Libertarians tend to have two special character traits.
First, we’re a bit contrarian. We stand alone, if we must.
Second, we’re logically consistent. We cannot stand hypocrisy.
In our quest for intellectual consistency, we seek principles. In human action, we seek moral consistency. In other words, we seek to live by those principles.
Our principles guide us. They help us sort out tough situations before all the data arrives. Here are some of the more common principles libertarians live by…
The Self-Ownership Principle: Each person owns themselves. If someone else owns you, you’re a slave.
Zero Aggression Principle: It is always wrong to initiate force to achieve a social or political goal.
Law of Equal Liberty: Each person is free to do what he or she wills, so long as they don’t infringe on the equal freedom of another.
Natural Law: The Creator endows each person with rights, at birth, so we must all respect those rights in others (see: The Declaration of Independence)
Maybe your preferred principle is not listed here. But chances are, that principle, as well as the ones listed above, are…
Personally chosen statements of behavior.
In other words, these principles represent your values. You selected them as an expression of your ethics. Since you chose them, you also enforce them. But we all slip sometimes. Hopefully, you’re forgiving of yourself in those moments where you don’t live up to values.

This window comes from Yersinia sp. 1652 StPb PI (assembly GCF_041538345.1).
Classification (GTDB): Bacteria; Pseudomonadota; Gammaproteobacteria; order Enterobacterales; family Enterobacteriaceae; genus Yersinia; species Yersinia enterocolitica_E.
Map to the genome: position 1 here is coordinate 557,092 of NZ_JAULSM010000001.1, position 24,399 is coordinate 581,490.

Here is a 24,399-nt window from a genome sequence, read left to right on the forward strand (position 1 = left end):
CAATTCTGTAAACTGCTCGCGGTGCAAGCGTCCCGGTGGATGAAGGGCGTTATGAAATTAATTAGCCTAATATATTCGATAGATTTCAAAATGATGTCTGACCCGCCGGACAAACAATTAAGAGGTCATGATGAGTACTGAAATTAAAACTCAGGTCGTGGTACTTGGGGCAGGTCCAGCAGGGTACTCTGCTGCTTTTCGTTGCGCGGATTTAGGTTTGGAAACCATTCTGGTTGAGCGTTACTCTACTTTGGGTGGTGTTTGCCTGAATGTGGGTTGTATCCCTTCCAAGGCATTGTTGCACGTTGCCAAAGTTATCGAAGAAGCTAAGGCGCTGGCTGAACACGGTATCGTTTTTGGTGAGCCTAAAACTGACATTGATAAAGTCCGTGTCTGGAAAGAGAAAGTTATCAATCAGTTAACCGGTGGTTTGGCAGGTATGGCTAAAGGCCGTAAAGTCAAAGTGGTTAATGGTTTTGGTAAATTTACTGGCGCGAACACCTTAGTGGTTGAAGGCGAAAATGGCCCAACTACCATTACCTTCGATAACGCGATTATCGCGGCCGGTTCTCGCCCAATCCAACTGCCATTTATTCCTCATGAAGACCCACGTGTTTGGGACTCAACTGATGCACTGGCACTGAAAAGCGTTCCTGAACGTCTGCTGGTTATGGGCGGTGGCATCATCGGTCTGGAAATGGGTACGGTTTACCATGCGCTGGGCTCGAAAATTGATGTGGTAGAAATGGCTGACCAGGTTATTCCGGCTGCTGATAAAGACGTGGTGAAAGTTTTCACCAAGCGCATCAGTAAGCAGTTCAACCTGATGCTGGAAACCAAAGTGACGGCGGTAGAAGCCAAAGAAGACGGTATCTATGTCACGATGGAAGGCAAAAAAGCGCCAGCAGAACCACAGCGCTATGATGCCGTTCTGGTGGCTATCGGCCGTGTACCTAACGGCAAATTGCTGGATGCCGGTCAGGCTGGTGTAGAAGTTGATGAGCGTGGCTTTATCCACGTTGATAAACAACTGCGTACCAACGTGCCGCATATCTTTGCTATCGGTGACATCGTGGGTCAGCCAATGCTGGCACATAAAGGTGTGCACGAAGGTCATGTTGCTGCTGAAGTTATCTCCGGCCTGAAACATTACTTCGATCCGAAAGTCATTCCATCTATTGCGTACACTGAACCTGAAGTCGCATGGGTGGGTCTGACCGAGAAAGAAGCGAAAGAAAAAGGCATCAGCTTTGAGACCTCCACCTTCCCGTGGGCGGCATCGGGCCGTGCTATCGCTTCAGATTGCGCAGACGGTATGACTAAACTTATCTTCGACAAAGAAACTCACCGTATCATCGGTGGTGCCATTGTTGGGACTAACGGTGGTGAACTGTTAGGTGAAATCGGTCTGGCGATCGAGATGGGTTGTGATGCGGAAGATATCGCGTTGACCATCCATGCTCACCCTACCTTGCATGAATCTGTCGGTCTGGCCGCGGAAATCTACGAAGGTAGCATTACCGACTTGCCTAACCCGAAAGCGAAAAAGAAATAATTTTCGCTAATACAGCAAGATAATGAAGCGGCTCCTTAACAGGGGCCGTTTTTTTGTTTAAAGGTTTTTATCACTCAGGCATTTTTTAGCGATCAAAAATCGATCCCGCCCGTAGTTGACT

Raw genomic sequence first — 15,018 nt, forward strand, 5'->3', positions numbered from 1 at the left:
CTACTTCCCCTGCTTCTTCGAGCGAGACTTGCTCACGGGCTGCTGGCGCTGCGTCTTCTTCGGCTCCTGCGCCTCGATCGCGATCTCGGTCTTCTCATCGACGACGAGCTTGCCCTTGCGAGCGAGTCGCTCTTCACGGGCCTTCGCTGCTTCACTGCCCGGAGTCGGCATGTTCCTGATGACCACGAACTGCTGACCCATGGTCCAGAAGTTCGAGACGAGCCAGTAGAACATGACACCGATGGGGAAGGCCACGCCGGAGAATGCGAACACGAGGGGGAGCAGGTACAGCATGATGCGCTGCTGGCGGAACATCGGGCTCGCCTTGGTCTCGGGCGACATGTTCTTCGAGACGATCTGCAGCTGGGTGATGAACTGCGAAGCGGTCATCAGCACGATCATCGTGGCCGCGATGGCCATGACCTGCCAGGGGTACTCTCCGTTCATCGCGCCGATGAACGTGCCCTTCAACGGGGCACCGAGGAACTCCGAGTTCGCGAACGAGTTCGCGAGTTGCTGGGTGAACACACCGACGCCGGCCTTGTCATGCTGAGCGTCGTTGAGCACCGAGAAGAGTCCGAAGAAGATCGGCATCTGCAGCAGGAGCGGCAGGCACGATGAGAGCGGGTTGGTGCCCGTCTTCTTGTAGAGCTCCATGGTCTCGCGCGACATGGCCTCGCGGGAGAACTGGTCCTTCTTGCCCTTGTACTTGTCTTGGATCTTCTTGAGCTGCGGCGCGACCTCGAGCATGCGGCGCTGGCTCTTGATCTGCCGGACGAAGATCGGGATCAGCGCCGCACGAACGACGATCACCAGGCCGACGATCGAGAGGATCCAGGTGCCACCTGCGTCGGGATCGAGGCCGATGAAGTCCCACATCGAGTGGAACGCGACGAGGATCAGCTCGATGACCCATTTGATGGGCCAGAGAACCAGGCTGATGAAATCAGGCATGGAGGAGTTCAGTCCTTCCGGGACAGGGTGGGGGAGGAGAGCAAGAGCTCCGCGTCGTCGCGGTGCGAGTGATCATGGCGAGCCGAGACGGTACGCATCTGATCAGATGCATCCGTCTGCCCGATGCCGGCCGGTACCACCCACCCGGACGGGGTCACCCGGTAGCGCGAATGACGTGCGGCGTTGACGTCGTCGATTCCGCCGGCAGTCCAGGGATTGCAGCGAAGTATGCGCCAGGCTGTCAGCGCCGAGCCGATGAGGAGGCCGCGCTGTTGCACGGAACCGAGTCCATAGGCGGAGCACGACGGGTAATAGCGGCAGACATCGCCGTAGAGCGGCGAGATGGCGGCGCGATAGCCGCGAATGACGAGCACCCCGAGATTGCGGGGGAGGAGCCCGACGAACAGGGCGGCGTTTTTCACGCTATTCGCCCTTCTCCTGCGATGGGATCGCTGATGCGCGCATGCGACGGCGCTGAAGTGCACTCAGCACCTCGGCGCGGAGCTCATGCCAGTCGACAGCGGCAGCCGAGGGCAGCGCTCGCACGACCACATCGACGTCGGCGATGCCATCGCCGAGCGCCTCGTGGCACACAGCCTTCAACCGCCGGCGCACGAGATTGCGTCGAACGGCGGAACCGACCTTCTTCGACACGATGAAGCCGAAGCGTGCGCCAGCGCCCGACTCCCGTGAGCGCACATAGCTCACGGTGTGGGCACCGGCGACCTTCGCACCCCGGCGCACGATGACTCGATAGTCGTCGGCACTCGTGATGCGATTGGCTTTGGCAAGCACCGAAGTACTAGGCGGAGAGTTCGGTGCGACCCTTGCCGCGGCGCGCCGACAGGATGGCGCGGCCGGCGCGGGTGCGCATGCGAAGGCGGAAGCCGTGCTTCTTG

Likewise, when others around you do not embrace and abide by them, those principles are non-binding.
But there is a “higher principle” for society. It’s higher because it can be repeatedly observed in nature. It’s the Principle of
Human happiness, harmony, and prosperity diminish when a person experiences violence, theft, or fraud.
This principle, unlike the others, has an “If X, then Y” relationship. In other words, when violence is used to achieve a personal, social, or political goal, the socially desirable benefits of human happiness, social peace, and/or wealth decline. You can test that proposition.
Let’s be clear, each of the principles listed above is wonderful. But the Principle of Human Respect identifies a “cause and effect” relationship that is as consistent and observable as gravity.
Nearly all political philosophies resort to coercive force to achieve their Utopias. Libertarians uniquely recognize that it’s wrong, on both an individual and a political level, to use threats backed by violence to pursue your (conservative or progressive) goals.
Only the Principle of Human Respect explains why we’d be happier and more at peace if everyone lived by any of the libertarian “principles.”